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The Turn of the Screw and Other Short Fiction (Bantam Classics) Paperback – September 1, 1981

4.2 out of 5 stars 18 customer reviews

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Editorial Reviews

From the Publisher

To read a story by Henry James is to enter a world--a rich, perfectly crafted domain of vivid language and splendid, complex characters. Devious children, sparring lovers, capricious American girls, obtuse bachelors, sibylline spinsters and charming Europeans populate these five fascinating Nouvelles --works which represent the author in both his early and late phases. From the apparitions of evil that haunt the governess in The Turn Of The Screw to the startling self-scrutiny of an egotistical man in The Beast In The Jungle, the mysterious turnings of human behavior are skillfully and coolly observed--proving Henry James to be a master of psychological insight as well as one of the finest stylists of modern English literature.

From the Inside Flap

To read a story by Henry James is to enter a world--a rich, perfectly crafted domain of vivid language and splendid, complex characters. Devious children, sparring lovers, capricious American girls, obtuse bachelors, sibylline spinsters and charming Europeans populate these five fascinating "Nouvelles --works which represent the author in both his early and late phases. From the apparitions of evil that haunt the governess in "The Turn Of The Screw to the startling self-scrutiny of an egotistical man in "The Beast In The Jungle, the mysterious tumings of human behavior are skillfully and coolly observed--proving Henry James to be a master of psychological insight as well as one of the finest stylists of modern English literature.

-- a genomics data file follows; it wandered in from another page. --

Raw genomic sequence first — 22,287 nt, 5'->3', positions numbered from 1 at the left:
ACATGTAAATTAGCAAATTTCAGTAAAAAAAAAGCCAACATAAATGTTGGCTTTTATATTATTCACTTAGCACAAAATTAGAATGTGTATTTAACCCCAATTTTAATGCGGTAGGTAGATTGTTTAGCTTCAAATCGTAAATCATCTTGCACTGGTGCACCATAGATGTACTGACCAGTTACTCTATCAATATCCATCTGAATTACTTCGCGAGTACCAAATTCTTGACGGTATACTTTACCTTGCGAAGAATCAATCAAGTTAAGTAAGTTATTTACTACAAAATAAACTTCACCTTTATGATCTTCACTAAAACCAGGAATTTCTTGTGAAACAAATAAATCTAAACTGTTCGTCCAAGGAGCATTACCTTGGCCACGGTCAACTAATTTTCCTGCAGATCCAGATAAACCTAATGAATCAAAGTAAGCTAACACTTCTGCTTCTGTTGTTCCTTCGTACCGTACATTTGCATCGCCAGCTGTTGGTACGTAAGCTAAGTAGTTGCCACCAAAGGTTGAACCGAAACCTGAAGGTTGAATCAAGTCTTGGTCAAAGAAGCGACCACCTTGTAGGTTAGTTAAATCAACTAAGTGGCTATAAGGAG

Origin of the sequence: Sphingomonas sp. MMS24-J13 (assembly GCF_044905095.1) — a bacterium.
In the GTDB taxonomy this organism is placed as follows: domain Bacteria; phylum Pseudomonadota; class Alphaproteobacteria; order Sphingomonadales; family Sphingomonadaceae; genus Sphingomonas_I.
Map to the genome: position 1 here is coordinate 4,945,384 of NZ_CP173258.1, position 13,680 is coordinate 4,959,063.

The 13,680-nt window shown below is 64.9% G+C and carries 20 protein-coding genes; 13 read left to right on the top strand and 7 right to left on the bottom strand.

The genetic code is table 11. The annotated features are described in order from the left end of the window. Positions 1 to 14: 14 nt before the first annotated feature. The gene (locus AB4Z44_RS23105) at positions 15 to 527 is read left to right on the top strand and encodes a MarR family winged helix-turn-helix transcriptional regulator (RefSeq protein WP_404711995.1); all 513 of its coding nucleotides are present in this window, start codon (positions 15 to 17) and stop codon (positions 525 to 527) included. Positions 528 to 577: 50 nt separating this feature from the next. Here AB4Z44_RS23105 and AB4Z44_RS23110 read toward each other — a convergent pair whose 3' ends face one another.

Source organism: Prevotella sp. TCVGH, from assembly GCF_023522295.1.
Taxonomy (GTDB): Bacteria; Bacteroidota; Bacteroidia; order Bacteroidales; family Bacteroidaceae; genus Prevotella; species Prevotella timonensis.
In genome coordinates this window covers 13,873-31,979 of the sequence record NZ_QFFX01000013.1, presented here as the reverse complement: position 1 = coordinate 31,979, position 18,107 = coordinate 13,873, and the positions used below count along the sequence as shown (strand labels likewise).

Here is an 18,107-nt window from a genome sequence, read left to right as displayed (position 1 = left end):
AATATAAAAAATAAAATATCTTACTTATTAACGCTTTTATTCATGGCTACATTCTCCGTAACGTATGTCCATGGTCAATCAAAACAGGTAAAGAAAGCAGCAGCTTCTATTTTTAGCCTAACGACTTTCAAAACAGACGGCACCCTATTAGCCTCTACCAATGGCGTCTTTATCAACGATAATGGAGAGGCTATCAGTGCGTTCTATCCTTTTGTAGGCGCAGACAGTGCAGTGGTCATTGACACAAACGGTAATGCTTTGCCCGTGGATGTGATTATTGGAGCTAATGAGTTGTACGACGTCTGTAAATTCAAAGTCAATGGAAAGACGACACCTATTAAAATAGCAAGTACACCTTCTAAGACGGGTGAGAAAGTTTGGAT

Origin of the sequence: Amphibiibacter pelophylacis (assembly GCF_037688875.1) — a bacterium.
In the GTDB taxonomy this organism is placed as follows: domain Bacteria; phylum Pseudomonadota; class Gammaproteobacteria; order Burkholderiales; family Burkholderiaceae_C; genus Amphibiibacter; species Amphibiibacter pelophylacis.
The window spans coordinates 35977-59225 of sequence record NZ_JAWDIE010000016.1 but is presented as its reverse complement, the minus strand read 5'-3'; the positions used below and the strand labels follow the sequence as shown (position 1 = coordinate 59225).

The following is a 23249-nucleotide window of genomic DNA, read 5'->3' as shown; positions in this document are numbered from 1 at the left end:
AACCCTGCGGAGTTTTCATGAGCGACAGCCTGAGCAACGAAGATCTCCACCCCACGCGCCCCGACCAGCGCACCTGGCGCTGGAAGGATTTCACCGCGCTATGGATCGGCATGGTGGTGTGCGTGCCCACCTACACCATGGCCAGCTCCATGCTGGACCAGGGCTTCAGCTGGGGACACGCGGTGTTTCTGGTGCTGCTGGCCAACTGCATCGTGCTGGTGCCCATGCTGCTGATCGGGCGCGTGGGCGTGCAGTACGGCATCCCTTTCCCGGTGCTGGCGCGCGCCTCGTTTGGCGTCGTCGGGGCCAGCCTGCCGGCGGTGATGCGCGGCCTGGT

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Product Details

  • Paperback: 560 pages
  • Publisher: Bantam Classics; Reissue edition (September 1, 1981)
  • Language: English
  • ISBN-10: 0553210599
  • ISBN-13: 978-0553210590
  • Product Dimensions: 4.2 x 0.9 x 6.9 inches
  • Shipping Weight: 5.6 ounces (View shipping rates and policies)
  • Average Customer Review: 4.2 out of 5 stars  See all reviews (18 customer reviews)
  • Amazon Best Sellers Rank: #134,703 in Books (See Top 100 in Books)

Customer Reviews

Top Customer Reviews

Format: Paperback
On the surface this is a story about an either haunted or hysterical governess who juggles words with true virtuosity, stringing them into psychologically insightful sentences. But that is all just camouflage, as is the many-layered structure of this tale. When the chips are finally down, the truth emerges, even though it is never explicitly stated --- how could it possibly have been stated explicitly in 1898? --- this is a story about pedophilia and its effects on a ten year old boy. At the core of this tale lies the relationship between the boy Miles and his uncle's servant Quint at Bly, the uncle's country estate. The housekeeper Mrs. Crose informs the new governess that the too-good-to-be-true Miles had been "bad" in the past, he would disappear for hours in the company of Quint who was not only "much too free" but also engaged in "depravity." Sent off to a boarding school, Miles gets expelled for what he tells his classmates presumably about this depravity. When at the very end of the tale the governess confronts Miles about these matters, he appears to expire in the last four words of the tale's last sentence. Yet at the start of the unresolved flashback which this tale represents, Miles may yet be alive as a middle-aged family man named Douglas, who reads to his friends the whole tale as written down by the governess herself.
Is Douglas the grownup Miles? James doesn't tell, but this remains a fascinating possibility perfectly consistent with the rest of this tale. Further conflations of characters are equally well compatible with the "facts." The uncle who lived at Bly and then left his estate at the very time of Quint's accidental death doesn't want to ever again hear of his nephew or to return to Bly.
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Format: Kindle Edition